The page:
BACK TO SCHOOL BLUES


I’ve noticed my little one has been, well, unhinged since starting school this fall.

It’s been humbling.

When I’m non-reactive, it’s fine. Some days I celebrate that. Some days it’s just normal.

After a few consecutive days… well, my patience for being yelled at or seeing her hit or hearing her scream runs low.

So, what to do?

Take an inventory of what her world might feel like during this transition

  • she used to be with me all day, now she is without me in the morning.

  • she may be figuring out new rules

  • she may be negotiating how to fit in among lots of new children

  • she may be attempting to make friends

  • she may miss my energetic presence when she is stepping into new situations

  • she may be stressed or overwhelmed by the newness, the noise and being with so many children, among other things

Get curious about what she might need

  • a safe person and place to express all the emotions she is holding in while she is away from me

  • predicability

  • trust

  • comfort

  • understanding

  • acceptance for how she is feeling

  • guidance and boundaries around safe expression

  • love and tenderness for the big new world she is encountering on her own

And what she probably doesn’t need from me

  • judgment

  • criticism

  • disappointment

  • expectations for her to be a certain way

  • anger, frustration

  • threats or punishment

The truth is: I cannot control how she behaves.

After many days, eventually I landed on focusing on what I can control, with the thought that maybe (hopefully) it will contribute to a better outcome: less reactivity from me, more predictability and support for her.

Some things I choose to focus on:

  • earlier bedtime with a predictable routine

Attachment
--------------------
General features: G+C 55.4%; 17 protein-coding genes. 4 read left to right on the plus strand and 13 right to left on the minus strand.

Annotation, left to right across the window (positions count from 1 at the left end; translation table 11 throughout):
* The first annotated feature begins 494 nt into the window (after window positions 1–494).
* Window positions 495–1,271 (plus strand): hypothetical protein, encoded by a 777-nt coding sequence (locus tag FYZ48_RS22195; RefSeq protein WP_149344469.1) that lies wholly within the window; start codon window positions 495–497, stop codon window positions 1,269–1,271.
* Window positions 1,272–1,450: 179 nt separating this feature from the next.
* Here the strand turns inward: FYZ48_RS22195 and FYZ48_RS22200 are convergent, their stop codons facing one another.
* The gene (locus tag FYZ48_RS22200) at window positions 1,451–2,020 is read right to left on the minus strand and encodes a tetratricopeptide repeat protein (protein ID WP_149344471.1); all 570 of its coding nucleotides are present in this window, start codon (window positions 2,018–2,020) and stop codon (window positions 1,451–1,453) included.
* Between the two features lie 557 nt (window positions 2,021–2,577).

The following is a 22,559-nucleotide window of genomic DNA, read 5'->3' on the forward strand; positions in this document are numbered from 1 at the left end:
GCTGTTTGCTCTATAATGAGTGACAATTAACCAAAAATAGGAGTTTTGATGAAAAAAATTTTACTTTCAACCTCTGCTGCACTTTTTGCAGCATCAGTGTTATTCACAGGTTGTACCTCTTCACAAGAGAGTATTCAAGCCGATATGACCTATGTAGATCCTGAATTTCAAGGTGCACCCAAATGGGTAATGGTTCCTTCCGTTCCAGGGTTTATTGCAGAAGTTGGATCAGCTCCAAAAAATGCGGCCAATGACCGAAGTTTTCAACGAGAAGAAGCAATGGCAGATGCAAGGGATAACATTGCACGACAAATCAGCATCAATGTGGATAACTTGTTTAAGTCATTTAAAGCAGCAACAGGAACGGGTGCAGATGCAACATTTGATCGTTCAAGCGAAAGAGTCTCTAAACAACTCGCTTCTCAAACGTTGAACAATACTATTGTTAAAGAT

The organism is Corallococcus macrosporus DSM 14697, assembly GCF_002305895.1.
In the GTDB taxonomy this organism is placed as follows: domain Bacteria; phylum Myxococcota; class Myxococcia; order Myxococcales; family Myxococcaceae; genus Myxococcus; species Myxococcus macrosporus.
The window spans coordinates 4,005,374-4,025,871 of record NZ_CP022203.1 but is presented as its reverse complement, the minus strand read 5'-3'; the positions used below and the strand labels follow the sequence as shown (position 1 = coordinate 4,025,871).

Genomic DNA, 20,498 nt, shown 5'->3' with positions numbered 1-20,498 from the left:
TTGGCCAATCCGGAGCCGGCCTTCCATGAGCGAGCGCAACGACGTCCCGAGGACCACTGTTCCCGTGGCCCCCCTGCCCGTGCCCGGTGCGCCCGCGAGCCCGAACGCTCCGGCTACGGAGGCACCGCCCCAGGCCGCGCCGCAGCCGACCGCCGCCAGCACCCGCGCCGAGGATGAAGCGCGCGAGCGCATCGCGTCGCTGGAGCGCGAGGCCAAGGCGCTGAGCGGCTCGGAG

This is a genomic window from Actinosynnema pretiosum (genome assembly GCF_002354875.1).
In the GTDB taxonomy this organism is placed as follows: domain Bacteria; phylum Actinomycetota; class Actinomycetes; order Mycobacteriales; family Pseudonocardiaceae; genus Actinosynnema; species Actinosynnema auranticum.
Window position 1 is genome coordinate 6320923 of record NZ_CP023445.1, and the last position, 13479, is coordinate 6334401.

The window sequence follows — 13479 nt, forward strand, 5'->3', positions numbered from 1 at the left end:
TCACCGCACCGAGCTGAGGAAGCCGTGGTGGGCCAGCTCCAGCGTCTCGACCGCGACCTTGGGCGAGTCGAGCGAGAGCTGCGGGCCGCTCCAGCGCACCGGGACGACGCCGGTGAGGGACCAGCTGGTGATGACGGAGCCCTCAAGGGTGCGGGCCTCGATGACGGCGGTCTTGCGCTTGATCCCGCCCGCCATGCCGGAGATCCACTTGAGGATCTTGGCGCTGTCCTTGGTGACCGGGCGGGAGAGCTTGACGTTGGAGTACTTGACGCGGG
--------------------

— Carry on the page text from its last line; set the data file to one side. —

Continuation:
• predictable wake time, minimize rushing

  • hearty breakfast

  • having food ready for her at pick up

  • predictable dinner time, on the early side

  • being home in the afternoons for play with minimal stimulation

  • simple weekends

  • quiet reading together or simple food prep together

  • willingness to help her with things she already has mastered (getting dressed, shoes on, getting her own drinks, carrying her to the car if she would like)

  • welcoming the expression of big feelings while also holding gentle and consistent boundaries around hurting bodies, things or others’ feelings

  • giving her space from extensive questions after school

  • listening and reflecting what I hear she doesn’t like, understanding that she may be processing other things from her day

  • offering her extra comfort: hugs, holding her, affection

After a few days of focusing on what I CAN do, it has become more clear that she is struggling, and still doing the best she can. She has a better chance of finding her way back to a regulated state when I model my own regulation by being calm and consistent and loving.

And so the work continues…

Curious about how you can create more predictability in your routine? Or how to feel less explosive around your child’s behavior? Reach out! Hop onto my schedule and we’ll work through it together.

xx

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